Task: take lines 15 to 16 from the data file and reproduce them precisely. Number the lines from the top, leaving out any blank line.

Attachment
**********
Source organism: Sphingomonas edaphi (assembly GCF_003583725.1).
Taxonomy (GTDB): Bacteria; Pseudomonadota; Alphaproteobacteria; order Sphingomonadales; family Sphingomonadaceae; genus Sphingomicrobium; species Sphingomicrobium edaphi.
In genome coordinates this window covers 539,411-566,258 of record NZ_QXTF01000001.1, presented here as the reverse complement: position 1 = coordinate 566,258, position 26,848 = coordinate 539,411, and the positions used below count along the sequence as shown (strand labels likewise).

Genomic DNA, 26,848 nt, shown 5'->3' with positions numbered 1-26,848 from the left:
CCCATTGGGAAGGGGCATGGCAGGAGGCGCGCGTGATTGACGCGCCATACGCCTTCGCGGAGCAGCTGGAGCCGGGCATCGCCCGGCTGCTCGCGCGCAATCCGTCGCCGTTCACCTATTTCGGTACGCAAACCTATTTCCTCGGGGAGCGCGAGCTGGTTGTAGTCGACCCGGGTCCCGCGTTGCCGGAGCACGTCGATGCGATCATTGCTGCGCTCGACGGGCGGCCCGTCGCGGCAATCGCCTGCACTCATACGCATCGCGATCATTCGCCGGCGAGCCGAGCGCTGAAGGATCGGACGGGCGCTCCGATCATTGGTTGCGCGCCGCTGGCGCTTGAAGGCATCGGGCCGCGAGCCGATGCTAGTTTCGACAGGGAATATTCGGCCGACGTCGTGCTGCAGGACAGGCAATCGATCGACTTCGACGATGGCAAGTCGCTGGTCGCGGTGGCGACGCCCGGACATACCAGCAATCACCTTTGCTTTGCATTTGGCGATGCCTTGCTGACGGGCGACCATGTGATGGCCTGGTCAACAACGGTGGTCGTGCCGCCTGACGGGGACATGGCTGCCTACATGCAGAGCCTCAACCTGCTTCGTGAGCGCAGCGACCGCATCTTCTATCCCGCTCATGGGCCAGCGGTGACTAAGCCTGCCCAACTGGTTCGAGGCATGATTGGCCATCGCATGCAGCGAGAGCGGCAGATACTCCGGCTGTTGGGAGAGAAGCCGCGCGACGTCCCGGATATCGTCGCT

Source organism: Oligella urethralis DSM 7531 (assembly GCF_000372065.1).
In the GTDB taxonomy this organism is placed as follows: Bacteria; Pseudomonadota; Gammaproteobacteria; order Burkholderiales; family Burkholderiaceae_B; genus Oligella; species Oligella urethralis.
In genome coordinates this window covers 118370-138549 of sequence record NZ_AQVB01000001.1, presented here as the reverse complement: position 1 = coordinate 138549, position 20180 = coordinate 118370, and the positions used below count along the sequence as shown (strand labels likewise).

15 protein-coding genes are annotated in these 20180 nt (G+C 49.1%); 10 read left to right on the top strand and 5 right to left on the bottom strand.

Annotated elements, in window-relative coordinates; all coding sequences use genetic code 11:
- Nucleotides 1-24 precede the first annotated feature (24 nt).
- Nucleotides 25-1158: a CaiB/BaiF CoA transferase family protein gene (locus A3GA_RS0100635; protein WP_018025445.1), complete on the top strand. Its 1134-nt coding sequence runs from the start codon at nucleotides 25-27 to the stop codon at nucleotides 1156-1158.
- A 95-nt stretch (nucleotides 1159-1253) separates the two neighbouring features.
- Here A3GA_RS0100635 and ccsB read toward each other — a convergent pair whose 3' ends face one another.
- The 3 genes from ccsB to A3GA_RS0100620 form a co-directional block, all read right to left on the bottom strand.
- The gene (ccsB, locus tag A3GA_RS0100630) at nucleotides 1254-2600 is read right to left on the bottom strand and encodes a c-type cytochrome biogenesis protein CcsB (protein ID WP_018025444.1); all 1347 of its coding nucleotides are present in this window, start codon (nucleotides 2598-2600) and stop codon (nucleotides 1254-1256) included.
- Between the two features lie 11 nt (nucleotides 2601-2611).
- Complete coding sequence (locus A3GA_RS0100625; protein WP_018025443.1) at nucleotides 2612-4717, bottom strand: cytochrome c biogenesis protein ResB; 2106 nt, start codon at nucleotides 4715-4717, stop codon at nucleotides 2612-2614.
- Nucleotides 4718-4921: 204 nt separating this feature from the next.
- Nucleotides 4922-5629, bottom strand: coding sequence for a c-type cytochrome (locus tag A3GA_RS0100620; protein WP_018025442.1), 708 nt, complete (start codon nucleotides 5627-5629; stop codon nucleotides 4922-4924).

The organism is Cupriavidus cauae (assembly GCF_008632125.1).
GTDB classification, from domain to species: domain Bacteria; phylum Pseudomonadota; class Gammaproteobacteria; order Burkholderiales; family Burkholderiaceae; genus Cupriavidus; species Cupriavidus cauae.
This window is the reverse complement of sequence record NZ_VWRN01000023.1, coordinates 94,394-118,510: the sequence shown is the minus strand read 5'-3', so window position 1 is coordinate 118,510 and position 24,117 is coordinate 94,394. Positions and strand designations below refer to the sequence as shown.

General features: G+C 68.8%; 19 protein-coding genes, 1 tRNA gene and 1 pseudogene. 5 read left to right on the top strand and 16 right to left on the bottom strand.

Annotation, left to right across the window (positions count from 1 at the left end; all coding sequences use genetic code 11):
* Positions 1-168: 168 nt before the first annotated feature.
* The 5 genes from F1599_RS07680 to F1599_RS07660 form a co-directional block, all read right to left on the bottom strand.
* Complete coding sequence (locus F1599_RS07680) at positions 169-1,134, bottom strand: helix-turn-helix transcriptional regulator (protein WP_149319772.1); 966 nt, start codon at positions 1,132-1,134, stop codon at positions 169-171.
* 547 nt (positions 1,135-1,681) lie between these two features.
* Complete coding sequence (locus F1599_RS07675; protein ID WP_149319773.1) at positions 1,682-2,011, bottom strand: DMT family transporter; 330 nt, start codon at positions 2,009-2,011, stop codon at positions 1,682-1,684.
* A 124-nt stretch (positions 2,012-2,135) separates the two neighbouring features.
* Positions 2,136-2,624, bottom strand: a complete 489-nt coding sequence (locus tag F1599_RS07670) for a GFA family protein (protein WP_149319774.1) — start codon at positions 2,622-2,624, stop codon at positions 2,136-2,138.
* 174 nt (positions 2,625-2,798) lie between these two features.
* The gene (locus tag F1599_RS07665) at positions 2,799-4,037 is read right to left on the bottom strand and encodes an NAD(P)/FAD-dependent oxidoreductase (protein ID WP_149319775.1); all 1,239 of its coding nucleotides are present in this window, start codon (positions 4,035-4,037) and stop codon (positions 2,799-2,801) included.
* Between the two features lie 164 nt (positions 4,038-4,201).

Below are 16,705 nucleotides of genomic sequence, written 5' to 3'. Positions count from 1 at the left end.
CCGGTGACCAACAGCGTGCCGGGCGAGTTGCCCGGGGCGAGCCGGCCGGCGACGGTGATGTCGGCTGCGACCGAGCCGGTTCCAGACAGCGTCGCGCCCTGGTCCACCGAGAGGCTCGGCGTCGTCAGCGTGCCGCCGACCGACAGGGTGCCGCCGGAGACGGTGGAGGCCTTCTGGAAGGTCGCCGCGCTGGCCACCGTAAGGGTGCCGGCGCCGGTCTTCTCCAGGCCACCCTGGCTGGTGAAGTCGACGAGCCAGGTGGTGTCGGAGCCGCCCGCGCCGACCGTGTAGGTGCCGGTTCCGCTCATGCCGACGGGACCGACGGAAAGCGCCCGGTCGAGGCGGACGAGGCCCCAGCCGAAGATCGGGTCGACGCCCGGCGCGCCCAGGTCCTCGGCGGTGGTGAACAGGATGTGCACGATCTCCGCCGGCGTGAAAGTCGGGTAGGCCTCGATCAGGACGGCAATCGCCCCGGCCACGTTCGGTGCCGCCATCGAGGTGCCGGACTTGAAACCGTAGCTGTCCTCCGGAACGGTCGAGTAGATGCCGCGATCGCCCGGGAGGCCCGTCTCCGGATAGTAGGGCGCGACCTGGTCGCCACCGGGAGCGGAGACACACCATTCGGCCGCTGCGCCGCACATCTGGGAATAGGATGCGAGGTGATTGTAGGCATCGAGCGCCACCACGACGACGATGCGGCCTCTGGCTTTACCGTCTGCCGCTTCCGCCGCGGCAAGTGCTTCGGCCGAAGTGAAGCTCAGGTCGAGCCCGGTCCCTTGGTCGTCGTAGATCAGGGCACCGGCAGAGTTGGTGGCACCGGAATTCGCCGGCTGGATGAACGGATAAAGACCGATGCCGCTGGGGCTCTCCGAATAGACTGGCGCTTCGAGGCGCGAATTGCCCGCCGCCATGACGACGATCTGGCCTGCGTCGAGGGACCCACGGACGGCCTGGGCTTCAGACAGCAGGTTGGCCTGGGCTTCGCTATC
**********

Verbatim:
- The 3 genes from ccsB to A3GA_RS0100620 form a co-directional block, all read right to left on the bottom strand.
- The gene (ccsB, locus tag A3GA_RS0100630) at nucleotides 1254-2600 is read right to left on the bottom strand and encodes a c-type cytochrome biogenesis protein CcsB (protein ID WP_018025444.1); all 1347 of its coding nucleotides are present in this window, start codon (nucleotides 2598-2600) and stop codon (nucleotides 1254-1256) included.